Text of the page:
News filtered through this week that the seventy-something Japanese emperor has been dropping hints of his impending abdication. It would mean the end of the Akihito era ( Imperial stints are renamed posthumously in Japan, so the official title wouldn’t emerge until either his death or effective abdication, I’m not sure which, and the Japanese calendar would again return to Year 1).
But there were other, perhaps even more meaningful signs of change afoot in the Eastern capital. Mega-boyband SMAP confirmed they would disband, a decision which to me seems startlingly overdue (the members are all squarely middle-aged) and will do little to dent their media ubiquity anyway. I had forgotten they actually released records in the avalanche of advertising campaigns, well-reported feuds and nervous breakdowns, films, detective dramas and Korean co-productions the SMAP “boys” have embarked on.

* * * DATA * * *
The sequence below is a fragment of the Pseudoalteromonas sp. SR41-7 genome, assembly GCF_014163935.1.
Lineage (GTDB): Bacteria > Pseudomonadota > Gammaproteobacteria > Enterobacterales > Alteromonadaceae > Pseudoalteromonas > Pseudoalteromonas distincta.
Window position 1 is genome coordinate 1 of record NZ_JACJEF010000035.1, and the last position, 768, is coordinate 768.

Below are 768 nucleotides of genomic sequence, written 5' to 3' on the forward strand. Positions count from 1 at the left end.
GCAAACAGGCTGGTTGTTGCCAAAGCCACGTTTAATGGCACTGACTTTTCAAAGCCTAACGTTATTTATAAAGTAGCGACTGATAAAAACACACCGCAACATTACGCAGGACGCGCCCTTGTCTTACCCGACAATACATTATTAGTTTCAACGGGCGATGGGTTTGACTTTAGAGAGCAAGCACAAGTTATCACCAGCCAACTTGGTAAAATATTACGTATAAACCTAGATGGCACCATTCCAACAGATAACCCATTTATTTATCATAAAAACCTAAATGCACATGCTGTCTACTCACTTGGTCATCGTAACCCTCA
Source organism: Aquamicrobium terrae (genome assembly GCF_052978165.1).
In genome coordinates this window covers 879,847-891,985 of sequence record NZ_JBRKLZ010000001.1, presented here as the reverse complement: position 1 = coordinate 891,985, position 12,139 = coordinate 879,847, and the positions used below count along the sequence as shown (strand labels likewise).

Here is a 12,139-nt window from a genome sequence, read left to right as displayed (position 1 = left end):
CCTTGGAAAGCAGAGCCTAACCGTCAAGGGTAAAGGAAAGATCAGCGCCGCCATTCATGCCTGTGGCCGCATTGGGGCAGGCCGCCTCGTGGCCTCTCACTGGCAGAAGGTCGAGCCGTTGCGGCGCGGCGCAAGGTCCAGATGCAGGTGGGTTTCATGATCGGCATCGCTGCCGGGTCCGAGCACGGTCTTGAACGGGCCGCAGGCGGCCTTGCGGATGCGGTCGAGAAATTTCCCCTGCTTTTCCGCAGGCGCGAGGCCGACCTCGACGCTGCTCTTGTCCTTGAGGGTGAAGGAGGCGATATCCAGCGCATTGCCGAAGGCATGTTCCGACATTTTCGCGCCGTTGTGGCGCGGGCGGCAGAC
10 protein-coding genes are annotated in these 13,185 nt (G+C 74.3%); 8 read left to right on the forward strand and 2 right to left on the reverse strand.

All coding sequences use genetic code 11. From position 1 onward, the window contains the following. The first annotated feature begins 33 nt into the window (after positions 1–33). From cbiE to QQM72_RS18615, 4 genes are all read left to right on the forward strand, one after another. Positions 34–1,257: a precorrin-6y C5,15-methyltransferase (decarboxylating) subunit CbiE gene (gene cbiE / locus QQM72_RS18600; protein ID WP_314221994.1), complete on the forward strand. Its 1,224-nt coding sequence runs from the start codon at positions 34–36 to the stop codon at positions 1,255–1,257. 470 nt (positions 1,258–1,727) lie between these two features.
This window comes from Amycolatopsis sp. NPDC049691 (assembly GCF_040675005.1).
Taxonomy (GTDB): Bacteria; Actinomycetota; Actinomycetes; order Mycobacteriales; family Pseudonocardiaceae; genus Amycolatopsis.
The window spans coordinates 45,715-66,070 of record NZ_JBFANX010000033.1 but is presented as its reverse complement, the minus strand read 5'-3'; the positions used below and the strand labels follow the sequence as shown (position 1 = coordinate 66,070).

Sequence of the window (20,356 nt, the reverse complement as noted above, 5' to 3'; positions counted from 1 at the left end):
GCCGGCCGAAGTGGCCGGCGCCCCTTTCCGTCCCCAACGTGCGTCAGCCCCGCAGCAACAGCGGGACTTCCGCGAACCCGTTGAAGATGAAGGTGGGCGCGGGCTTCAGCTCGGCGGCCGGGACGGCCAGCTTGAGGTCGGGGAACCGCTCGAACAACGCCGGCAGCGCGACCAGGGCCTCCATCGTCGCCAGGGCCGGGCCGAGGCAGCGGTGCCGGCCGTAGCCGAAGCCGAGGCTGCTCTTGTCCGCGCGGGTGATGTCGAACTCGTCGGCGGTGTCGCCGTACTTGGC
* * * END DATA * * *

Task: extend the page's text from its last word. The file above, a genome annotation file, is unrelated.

But much sadder was the closure of PARCO department store in Shibuya, a truly iconic Tokyo landmark, which once set the tone for Shibuya’s glistening youth fashion culture, complete with Eiko Ishioka-designed advertisements. The Logos bookstore in the basement was always on my personal “must do” list whenever I was visiting the city, or every Saturday morning, when I lived there. It was also where I saw the “Tokyo death banana!” and got hit on by a Japanese guy who had seen me at the Peel, a gay bar in Melbourne, the year before.
The PARCO chain lives on, but with its heart – for now – missing. It will reopen again in three years time, but will it still be the same ?